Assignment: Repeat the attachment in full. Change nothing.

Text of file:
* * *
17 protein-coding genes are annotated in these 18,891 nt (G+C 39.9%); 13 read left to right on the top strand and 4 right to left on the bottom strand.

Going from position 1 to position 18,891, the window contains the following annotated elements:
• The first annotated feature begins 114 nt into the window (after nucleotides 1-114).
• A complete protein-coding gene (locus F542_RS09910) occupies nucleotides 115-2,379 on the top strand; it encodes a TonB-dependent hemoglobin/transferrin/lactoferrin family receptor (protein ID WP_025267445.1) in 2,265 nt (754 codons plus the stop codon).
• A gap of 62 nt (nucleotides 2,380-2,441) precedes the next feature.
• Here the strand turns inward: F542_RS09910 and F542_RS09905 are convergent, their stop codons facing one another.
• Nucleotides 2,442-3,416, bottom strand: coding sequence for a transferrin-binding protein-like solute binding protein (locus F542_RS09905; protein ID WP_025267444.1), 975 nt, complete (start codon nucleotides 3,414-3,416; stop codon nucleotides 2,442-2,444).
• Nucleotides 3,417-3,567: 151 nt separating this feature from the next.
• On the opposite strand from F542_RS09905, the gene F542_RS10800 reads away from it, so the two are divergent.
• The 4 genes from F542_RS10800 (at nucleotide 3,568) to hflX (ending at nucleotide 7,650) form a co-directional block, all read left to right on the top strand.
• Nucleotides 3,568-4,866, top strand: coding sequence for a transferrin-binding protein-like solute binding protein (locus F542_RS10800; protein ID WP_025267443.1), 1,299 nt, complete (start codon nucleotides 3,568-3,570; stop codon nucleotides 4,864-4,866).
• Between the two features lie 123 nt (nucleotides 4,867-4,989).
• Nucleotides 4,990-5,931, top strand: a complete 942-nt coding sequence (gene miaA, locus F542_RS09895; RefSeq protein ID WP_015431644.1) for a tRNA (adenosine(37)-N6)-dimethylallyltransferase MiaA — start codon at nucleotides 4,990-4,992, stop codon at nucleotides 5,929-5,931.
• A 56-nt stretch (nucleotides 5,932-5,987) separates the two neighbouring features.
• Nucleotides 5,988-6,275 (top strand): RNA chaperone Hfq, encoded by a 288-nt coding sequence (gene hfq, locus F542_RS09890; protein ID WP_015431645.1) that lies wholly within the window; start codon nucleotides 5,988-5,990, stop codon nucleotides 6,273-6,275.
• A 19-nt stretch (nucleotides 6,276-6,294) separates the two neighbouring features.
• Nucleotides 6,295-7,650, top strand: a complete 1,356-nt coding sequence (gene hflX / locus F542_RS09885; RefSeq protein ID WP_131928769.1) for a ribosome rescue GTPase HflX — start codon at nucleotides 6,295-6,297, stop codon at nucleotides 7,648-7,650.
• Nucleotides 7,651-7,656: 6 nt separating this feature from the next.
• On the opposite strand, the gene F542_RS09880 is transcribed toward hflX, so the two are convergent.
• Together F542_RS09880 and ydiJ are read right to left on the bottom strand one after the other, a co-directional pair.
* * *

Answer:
17 protein-coding genes are annotated in these 18,891 nt (G+C 39.9%); 13 read left to right on the top strand and 4 right to left on the bottom strand.

Going from position 1 to position 18,891, the window contains the following annotated elements:
• The first annotated feature begins 114 nt into the window (after nucleotides 1-114).
• A complete protein-coding gene (locus F542_RS09910) occupies nucleotides 115-2,379 on the top strand; it encodes a TonB-dependent hemoglobin/transferrin/lactoferrin family receptor (protein ID WP_025267445.1) in 2,265 nt (754 codons plus the stop codon).
• A gap of 62 nt (nucleotides 2,380-2,441) precedes the next feature.
• Here the strand turns inward: F542_RS09910 and F542_RS09905 are convergent, their stop codons facing one another.
• Nucleotides 2,442-3,416, bottom strand: coding sequence for a transferrin-binding protein-like solute binding protein (locus F542_RS09905; protein ID WP_025267444.1), 975 nt, complete (start codon nucleotides 3,414-3,416; stop codon nucleotides 2,442-2,444).
• Nucleotides 3,417-3,567: 151 nt separating this feature from the next.
• On the opposite strand from F542_RS09905, the gene F542_RS10800 reads away from it, so the two are divergent.
• The 4 genes from F542_RS10800 (at nucleotide 3,568) to hflX (ending at nucleotide 7,650) form a co-directional block, all read left to right on the top strand.
• Nucleotides 3,568-4,866, top strand: coding sequence for a transferrin-binding protein-like solute binding protein (locus F542_RS10800; protein ID WP_025267443.1), 1,299 nt, complete (start codon nucleotides 3,568-3,570; stop codon nucleotides 4,864-4,866).
• Between the two features lie 123 nt (nucleotides 4,867-4,989).
• Nucleotides 4,990-5,931, top strand: a complete 942-nt coding sequence (gene miaA, locus F542_RS09895; RefSeq protein ID WP_015431644.1) for a tRNA (adenosine(37)-N6)-dimethylallyltransferase MiaA — start codon at nucleotides 4,990-4,992, stop codon at nucleotides 5,929-5,931.
• A 56-nt stretch (nucleotides 5,932-5,987) separates the two neighbouring features.
• Nucleotides 5,988-6,275 (top strand): RNA chaperone Hfq, encoded by a 288-nt coding sequence (gene hfq, locus F542_RS09890; protein ID WP_015431645.1) that lies wholly within the window; start codon nucleotides 5,988-5,990, stop codon nucleotides 6,273-6,275.
• A 19-nt stretch (nucleotides 6,276-6,294) separates the two neighbouring features.
• Nucleotides 6,295-7,650, top strand: a complete 1,356-nt coding sequence (gene hflX / locus F542_RS09885; RefSeq protein ID WP_131928769.1) for a ribosome rescue GTPase HflX — start codon at nucleotides 6,295-6,297, stop codon at nucleotides 7,648-7,650.
• Nucleotides 7,651-7,656: 6 nt separating this feature from the next.
• On the opposite strand, the gene F542_RS09880 is transcribed toward hflX, so the two are convergent.
• Together F542_RS09880 and ydiJ are read right to left on the bottom strand one after the other, a co-directional pair.